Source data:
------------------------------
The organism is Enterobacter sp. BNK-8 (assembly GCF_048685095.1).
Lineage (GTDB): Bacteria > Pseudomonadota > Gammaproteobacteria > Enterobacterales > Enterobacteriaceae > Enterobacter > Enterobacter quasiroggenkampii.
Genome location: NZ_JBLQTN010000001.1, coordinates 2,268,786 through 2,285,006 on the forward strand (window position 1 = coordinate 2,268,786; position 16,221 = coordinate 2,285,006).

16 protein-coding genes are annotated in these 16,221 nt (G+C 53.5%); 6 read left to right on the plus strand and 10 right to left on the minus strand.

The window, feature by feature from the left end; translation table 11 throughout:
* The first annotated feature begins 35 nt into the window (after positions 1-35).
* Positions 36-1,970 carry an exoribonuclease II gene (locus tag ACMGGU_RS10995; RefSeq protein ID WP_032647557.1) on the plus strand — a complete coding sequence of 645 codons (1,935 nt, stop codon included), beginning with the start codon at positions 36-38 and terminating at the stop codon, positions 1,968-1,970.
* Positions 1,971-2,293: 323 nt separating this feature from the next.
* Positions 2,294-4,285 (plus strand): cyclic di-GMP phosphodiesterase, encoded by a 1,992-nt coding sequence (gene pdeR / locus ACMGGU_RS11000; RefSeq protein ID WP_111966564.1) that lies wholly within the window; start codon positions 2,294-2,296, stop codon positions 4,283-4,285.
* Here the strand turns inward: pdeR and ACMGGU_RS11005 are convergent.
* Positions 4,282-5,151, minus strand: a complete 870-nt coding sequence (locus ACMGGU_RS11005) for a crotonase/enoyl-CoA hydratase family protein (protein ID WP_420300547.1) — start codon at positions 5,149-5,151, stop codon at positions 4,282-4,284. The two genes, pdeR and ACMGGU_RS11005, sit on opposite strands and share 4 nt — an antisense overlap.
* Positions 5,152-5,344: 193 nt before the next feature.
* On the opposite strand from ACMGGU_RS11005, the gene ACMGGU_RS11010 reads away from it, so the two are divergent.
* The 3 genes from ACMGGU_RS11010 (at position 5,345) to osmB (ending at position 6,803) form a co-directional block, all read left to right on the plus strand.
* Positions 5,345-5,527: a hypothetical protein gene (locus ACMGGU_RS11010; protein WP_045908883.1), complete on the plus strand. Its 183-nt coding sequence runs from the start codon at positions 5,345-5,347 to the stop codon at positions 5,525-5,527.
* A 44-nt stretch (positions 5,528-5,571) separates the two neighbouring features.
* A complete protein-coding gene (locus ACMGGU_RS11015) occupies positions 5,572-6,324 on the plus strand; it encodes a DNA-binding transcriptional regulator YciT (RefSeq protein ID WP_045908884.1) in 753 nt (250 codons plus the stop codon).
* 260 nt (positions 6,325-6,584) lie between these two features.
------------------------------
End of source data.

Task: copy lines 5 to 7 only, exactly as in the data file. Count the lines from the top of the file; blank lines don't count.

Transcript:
The window, feature by feature from the left end; translation table 11 throughout:
* The first annotated feature begins 35 nt into the window (after positions 1-35).
* Positions 36-1,970 carry an exoribonuclease II gene (locus tag ACMGGU_RS10995; RefSeq protein ID WP_032647557.1) on the plus strand — a complete coding sequence of 645 codons (1,935 nt, stop codon included), beginning with the start codon at positions 36-38 and terminating at the stop codon, positions 1,968-1,970.